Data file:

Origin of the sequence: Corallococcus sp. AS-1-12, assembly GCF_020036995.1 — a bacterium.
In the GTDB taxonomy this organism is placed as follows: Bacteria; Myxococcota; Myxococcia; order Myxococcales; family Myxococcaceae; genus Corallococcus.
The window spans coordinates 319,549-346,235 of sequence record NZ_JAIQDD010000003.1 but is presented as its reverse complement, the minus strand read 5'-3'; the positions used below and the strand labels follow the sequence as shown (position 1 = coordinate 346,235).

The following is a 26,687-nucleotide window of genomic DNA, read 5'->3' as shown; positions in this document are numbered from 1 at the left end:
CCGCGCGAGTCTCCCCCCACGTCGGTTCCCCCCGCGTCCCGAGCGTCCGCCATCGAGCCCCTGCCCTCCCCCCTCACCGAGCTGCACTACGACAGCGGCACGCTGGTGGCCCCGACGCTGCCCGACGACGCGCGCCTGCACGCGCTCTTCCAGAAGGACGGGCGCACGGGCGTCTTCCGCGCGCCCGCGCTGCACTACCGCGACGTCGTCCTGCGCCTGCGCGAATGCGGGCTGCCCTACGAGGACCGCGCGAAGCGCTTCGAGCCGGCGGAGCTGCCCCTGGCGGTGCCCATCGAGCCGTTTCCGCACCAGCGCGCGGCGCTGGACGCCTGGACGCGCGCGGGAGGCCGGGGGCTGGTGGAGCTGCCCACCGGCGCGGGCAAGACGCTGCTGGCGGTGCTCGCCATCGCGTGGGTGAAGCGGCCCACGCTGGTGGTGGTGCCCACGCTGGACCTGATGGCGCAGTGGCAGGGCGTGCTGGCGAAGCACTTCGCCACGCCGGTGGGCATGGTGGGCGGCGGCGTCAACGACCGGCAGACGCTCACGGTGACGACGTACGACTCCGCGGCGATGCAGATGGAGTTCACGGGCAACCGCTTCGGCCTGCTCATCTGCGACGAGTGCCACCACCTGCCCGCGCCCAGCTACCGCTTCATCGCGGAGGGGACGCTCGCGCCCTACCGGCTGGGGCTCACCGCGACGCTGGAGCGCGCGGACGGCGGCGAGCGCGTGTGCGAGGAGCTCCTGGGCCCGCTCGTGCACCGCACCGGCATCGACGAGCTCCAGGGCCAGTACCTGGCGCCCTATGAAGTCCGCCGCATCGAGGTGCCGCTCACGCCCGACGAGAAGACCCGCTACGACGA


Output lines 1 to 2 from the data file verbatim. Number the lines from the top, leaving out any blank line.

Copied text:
Origin of the sequence: Corallococcus sp. AS-1-12, assembly GCF_020036995.1 — a bacterium.
In the GTDB taxonomy this organism is placed as follows: Bacteria; Myxococcota; Myxococcia; order Myxococcales; family Myxococcaceae; genus Corallococcus.